Know when to use generics

it's sometimes hard to work out if you should use a generic or if you shouldn't.

The first question I want you to ask yourself when you get to that point is are all the elements known when I make the function? Here in this getDisplayName function we take in an Animal and we return a displayName based on the animal's name.

But what if we add a bit of dynamism here? Let's make it take in either an Animal or a Human

But really, we still know all the elements and their types before we get into the function call. So what you'd probably do is this:

And we'd do the same thing for the Human firstName and lastName and concatenate them together.

When you start needing a generic is when you truly don't know what type is going to be passed into the function or you have things inside the function that rely on knowing that type

Let's imagine that we do need to add a generic here in getDisplayName. We'll use TItem and extend Animal or Human.

Then in the return type we'll say TItem extends Human and returns a humanName. Otherwise, we'll return an animalName. And then inside the function body we'll return the animalName.

What that means is we get a different return type based on what we pass in. So when we pass in a name we get an animalName, and when we pass in a firtName and lastName we get a humanName back.

This is where you actually need a generic. Inside the function it has to decide what it returns. If we just did a union type, it wouldn't repsond to what gets passed in.

So this is a way to really hack TypeScript's inference and get that information so you can use it in your return types.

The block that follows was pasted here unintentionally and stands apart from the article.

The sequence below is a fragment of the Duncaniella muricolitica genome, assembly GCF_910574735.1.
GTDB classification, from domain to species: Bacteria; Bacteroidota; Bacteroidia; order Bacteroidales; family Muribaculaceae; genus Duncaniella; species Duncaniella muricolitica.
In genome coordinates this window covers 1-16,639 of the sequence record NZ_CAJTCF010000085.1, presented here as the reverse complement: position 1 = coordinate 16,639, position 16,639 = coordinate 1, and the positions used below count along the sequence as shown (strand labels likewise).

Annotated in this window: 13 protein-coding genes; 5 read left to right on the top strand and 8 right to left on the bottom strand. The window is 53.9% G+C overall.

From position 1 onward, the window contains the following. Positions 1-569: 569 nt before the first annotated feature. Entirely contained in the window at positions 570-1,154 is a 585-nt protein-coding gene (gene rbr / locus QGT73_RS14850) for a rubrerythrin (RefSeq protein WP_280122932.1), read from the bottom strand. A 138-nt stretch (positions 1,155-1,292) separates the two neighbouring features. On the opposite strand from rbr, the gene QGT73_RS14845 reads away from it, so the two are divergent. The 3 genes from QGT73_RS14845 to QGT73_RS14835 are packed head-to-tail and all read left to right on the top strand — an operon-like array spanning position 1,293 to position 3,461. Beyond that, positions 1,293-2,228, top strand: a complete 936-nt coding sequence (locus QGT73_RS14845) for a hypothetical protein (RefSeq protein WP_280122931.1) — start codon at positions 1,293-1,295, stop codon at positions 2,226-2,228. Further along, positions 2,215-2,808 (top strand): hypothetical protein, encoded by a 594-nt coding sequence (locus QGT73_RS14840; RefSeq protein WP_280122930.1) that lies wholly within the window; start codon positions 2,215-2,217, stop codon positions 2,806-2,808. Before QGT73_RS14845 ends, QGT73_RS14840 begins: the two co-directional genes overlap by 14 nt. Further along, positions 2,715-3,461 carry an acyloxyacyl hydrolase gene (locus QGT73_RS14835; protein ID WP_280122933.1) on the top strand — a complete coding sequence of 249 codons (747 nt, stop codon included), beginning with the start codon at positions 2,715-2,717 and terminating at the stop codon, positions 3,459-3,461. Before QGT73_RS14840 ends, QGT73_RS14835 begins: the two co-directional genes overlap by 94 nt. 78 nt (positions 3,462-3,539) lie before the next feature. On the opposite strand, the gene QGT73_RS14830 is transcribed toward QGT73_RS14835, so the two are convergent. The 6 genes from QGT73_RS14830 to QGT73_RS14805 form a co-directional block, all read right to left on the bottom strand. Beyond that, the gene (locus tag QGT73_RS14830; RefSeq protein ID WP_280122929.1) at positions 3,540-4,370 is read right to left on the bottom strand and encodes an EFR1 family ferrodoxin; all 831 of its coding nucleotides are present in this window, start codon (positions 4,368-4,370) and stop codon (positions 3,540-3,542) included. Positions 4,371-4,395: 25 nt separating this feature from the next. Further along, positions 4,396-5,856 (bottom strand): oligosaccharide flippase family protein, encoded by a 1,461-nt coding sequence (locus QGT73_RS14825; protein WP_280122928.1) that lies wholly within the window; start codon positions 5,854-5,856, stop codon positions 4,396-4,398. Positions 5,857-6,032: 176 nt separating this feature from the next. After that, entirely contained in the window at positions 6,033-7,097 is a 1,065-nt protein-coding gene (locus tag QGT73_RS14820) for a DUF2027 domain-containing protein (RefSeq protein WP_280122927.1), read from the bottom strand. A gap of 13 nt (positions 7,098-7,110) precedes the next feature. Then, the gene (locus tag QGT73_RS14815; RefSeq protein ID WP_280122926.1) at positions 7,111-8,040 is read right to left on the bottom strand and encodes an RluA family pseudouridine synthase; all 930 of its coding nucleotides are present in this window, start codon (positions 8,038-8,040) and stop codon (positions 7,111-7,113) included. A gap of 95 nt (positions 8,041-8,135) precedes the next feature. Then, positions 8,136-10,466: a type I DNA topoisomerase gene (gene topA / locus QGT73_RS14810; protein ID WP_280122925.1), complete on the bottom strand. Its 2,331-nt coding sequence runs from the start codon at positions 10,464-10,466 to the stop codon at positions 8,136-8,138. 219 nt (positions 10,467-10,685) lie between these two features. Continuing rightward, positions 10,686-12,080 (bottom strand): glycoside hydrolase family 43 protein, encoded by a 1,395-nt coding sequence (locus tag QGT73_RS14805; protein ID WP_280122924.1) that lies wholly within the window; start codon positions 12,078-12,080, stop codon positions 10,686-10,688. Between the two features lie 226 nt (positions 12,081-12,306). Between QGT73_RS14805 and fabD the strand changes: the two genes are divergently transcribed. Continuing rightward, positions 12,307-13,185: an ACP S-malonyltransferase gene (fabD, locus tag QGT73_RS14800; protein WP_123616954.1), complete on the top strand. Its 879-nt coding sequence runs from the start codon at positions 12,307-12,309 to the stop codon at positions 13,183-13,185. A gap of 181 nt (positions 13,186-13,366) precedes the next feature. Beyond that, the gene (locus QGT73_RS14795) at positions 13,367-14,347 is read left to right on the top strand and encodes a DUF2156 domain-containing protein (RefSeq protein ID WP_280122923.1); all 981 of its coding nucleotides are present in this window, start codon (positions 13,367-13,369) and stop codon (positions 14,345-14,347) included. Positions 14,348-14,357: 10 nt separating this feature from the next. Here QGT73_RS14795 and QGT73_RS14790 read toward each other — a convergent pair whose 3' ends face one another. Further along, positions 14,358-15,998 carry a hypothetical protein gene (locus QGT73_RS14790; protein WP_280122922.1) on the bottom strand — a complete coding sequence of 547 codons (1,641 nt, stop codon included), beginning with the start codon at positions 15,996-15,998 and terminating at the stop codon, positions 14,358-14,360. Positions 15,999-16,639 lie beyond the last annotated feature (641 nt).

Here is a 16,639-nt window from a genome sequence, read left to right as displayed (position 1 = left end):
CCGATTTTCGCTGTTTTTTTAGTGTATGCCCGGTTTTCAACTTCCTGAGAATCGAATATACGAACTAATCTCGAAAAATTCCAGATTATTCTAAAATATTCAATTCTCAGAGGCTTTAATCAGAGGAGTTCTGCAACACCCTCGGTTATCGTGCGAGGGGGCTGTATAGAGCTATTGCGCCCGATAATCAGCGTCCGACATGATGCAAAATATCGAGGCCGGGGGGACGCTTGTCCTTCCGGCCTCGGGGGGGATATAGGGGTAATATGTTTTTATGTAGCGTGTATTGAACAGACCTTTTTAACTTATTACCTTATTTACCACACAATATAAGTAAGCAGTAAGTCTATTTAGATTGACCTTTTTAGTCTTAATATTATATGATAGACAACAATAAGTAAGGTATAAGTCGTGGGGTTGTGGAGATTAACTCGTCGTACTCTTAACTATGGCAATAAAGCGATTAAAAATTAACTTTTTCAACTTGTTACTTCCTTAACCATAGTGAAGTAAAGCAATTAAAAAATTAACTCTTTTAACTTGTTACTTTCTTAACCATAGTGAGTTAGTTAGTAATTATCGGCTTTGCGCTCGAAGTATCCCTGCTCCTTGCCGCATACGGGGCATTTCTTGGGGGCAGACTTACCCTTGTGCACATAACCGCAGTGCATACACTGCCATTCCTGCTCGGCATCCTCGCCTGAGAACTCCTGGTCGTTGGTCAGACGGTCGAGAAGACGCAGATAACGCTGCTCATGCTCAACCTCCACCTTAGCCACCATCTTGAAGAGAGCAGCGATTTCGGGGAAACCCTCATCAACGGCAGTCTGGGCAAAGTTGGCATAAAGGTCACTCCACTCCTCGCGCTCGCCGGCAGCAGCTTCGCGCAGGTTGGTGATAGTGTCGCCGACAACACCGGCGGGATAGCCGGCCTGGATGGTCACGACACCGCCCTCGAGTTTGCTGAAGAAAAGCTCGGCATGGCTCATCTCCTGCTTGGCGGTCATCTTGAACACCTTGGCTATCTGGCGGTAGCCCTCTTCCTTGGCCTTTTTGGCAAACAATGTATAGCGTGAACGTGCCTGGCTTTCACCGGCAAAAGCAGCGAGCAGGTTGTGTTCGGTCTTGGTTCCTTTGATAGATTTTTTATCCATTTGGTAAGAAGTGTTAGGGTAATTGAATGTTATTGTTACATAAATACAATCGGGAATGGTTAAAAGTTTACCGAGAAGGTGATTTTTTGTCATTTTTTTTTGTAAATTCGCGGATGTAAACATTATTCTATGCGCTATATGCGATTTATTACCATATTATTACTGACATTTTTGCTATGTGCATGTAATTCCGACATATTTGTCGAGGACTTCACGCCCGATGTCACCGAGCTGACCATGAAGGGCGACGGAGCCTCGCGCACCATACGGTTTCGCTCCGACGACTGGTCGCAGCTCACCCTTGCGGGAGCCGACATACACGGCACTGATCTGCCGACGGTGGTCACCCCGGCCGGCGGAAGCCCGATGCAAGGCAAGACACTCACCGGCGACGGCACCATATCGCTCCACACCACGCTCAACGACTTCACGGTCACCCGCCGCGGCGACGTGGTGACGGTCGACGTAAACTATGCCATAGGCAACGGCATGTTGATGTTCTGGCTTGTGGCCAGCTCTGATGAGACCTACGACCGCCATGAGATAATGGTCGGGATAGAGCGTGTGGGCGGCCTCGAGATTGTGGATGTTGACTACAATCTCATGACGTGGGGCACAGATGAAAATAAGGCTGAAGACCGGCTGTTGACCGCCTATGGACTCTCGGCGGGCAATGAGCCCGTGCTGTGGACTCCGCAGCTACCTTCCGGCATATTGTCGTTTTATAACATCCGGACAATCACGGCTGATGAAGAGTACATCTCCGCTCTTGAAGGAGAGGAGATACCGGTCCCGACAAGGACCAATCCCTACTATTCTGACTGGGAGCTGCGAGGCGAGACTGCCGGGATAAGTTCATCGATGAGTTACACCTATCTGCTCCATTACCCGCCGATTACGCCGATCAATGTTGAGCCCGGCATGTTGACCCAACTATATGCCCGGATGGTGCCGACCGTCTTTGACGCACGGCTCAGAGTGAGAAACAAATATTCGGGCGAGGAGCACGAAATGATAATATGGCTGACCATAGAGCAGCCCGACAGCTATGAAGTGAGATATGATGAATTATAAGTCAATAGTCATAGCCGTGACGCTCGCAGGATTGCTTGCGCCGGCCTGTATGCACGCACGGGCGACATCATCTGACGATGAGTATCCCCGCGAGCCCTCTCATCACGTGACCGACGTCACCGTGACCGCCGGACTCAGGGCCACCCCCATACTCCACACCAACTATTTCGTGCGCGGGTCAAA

Transcript

It's sometimes hard to work out if you should use a generic or if you shouldn't. The first question I want you to ask yourself when you get to that point is are all of the elements known when I make the function? Here, in this get_display_name function, we take in an animal, and we return a display name based on the animal's name.

What if, woo, we add a bit of dynamism here. This looks like it's dynamic now, because it can either take in an animal, or it can take in a human, but really, we still know all the elements and all of their types before we get into the function call.

Here, what you probably do is, if name in item.name or if just item, in fact, then return display name, item.name, and you do the same thing for human, first name, last name, concatenate them together. When you start needing a generic is when you truly don't know what the type is going to be passed into the function, or you have things inside the function that rely on knowing that type.

Let's imagine that we do need to add a generic here, so we're going to say T item. T item is going to extend either animal or human. In here, what we're going to do is we're going to reference this here, and we're going to see T item extends human.

Then we're going to return a human name string. Other than that, we're going to return the animal name string. This is where things start getting complicated, because inside here, we now need to return the animal name, which is going to be item.name.

What that means, then, is we get a different return type based on what we pass in. Here, we're passing in an animal, and so we get animal name. Here, we're passing in a human name, and so we get a human name. This is where it truly starts.

You need to use a generic, basically, because inside the function, it has to decide what it returns. If we were to just return this as a union type, like either human name or animal name, then it wouldn't respond to what gets passed in. This is a way to really just hack TypeScript's inference and get that information so you can use it in your return types.

It can be hard to know when to reach for generics. Ask yourself:

Are there ZERO dynamic elements in your function? No generics needed.

If you have dynamic elements, do you know all their shapes up front? You might just need a union type.

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